But this Fourth of July evening the projectionist was awake and through the raindrops, I watched a movie that I would later return to many times.  It became one of my all-time favorites.  It was MONTE WALSH (NGP, 1970).


I like MONTE WALSH so well that I rank it number two on my list of “Top 21 Favorite Westerns.”  It will be the subject of my next post.  In the meantime, however, Colin has an excellent review of the film at Riding the High Country, and I recommend that you ride over there and read it by clicking HERE.  I agree with all his views regarding the movie and he states them so very well.


By the way, it’s difficult to believe, but for his role in NORWOOD, Joe Namath received a Golden Globe nomination for “Most Promising Newcomer.”  It’s almost as difficult to believe as the fact that a year earlier Glen Campbell was nominated for the same award.  

4 comments:

  1. That's really good of you to link in to my piece on Monte Walsh - I really appreciate that, and very much look forward to reading your own thoughts on that wonderful movie.

    BTW, I like what you're doing with this site. The western is such an important and rich cultural phenomenon and it both needs and deserves the attention of as many of us as possible. It is of course a uniquely American genre and, although I'm not American myself, I think it represents one of America's greatest exports. It is a genre that is widely appreciated in Europe and beyond, perhaps because it so frequently addresses universal themes. Anyway, keep up the good work.

    Colin

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  2. Colin,

    Thanks very much for the kind words. They mean a lot since they come from the person who is responsible for my favorite website. It has been a pleasure to browse and read what you have written.

    I have written articles about Westerns that have appeared in periodicals and magazines, but I am a novice when it comes to the blogosphere. I'm still feeling my way, but I am really enjoying the freedom and flexibility that the site allows me in writing about a movie genre that I dearly love.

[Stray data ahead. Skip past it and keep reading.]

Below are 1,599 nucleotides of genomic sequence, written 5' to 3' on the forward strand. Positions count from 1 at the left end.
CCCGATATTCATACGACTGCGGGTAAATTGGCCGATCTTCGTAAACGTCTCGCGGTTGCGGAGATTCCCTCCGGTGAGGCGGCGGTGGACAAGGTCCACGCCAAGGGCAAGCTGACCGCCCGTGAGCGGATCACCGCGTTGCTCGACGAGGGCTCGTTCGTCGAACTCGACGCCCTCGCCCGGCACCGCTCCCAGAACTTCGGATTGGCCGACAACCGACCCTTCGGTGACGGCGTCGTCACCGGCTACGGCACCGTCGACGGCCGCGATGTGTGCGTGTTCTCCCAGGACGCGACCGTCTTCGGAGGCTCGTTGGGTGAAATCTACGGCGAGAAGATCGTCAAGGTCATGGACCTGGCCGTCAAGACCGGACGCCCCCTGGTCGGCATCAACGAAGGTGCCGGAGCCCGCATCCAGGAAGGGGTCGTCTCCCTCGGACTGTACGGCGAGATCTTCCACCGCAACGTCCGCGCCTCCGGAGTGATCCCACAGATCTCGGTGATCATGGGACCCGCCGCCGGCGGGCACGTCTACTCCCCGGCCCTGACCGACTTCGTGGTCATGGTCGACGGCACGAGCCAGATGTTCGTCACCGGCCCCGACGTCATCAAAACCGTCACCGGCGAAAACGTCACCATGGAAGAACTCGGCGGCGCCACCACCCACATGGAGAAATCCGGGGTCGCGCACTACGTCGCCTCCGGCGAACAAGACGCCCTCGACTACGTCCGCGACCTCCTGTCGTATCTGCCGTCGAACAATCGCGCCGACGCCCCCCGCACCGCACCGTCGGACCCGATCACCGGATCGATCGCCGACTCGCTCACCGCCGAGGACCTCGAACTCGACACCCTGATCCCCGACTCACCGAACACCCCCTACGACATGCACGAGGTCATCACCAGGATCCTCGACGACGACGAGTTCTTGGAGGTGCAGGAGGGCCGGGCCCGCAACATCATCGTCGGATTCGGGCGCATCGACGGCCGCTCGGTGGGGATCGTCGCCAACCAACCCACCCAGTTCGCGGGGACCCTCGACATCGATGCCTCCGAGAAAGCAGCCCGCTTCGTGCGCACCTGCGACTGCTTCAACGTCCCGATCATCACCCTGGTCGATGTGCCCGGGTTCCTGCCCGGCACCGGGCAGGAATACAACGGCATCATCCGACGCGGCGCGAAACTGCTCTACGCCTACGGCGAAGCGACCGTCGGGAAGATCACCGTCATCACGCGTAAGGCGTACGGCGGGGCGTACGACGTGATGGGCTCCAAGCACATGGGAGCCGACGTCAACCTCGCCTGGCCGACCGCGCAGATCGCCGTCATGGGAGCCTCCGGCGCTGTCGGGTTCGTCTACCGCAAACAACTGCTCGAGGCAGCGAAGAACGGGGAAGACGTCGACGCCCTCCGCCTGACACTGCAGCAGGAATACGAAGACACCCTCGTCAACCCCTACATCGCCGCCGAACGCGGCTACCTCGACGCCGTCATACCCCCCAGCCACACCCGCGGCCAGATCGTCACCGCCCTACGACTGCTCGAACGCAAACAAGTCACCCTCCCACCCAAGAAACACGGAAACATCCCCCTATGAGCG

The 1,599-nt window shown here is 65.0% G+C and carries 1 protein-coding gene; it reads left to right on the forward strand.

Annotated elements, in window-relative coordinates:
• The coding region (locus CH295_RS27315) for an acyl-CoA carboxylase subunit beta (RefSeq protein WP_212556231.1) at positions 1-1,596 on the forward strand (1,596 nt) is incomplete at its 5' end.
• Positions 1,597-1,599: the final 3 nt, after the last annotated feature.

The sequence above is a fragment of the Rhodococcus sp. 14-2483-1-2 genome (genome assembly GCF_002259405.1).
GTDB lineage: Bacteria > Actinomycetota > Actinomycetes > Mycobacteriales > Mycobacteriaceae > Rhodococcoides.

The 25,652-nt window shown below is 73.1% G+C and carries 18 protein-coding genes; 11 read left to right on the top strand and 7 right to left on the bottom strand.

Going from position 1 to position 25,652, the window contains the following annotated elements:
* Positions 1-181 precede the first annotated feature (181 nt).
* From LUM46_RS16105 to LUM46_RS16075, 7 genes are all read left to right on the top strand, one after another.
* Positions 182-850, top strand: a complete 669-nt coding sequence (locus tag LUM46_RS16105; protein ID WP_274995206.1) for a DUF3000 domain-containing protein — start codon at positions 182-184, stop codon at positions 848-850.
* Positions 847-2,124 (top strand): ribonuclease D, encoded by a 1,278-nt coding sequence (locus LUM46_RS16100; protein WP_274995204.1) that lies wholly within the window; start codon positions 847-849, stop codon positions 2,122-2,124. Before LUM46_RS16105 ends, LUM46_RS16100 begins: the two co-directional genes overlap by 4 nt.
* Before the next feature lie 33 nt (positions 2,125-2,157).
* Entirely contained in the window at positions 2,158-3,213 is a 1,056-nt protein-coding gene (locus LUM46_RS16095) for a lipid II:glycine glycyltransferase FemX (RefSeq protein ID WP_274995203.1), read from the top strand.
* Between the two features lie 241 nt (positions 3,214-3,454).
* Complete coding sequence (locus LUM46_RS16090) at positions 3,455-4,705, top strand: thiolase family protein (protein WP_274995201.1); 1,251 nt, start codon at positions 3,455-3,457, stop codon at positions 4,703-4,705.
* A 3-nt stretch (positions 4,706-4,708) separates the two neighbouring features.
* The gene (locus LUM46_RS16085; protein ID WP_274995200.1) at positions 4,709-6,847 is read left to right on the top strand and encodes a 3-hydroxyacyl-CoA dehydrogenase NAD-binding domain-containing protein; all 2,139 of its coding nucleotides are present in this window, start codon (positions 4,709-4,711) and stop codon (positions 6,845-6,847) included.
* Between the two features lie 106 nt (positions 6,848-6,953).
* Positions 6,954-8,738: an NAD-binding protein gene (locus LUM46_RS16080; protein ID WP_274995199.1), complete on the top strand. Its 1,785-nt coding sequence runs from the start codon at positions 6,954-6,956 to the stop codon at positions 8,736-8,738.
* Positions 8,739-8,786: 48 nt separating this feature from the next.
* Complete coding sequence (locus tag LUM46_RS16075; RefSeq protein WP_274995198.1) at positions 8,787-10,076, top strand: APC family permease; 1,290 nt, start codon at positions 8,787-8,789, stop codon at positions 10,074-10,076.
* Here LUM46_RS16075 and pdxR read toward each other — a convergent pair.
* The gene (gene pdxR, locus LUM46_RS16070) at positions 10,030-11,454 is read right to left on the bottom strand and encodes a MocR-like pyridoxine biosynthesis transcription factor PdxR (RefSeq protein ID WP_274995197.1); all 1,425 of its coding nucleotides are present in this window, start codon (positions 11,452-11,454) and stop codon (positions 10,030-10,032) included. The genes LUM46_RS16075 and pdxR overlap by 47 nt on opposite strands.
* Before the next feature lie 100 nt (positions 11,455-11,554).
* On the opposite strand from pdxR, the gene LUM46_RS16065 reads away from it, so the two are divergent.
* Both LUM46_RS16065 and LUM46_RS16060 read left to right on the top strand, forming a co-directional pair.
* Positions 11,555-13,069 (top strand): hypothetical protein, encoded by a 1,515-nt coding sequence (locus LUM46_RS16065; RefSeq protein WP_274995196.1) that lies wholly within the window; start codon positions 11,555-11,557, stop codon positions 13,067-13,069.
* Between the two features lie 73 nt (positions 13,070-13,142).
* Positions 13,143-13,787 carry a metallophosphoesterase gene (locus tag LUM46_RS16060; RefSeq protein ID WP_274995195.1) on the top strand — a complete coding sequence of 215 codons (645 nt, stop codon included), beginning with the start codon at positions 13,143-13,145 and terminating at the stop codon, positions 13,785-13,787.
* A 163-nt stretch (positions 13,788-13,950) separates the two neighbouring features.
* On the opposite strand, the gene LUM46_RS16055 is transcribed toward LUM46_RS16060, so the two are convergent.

I knew that the Western had many fans in Europe, but I have been surprised and pleased at the number of visits to my site from that part of the world.

    I will try to add something to the discussion of "Monte Walsh," but you have set the bar very high. I should have linked to your piece and let it go at that (and I almost did). But it is my #2 favorite Western, so I guess I am obligated to add my two cents. (Next week it might be #1 or #5, who knows?)

    I have to confess that I am a bit upset with you. When I decided to create this site, I immediately knew the title that I was going to select: "Riding the High Country" -- only to find that it was already taken. In fact, I once wrote a magazine piece titled "Ridin' the High Country with Randolph Scott."

    I look forward to your next piece on "Riding the High Country."

    Stormy



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  3. Apologies for pinching the title on you. It was my own high regard for Scott that drew me to it as well.

    One great thing about blogging is the way it allows us to share our varied takes on those subjects that interest us. As such, it will be a pleasure to read what you think about Monte Walsh.

    Colin

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    Replies
    1. No apologies necessary for choosing the title. It is a great one and you have done it justice.

      Stormy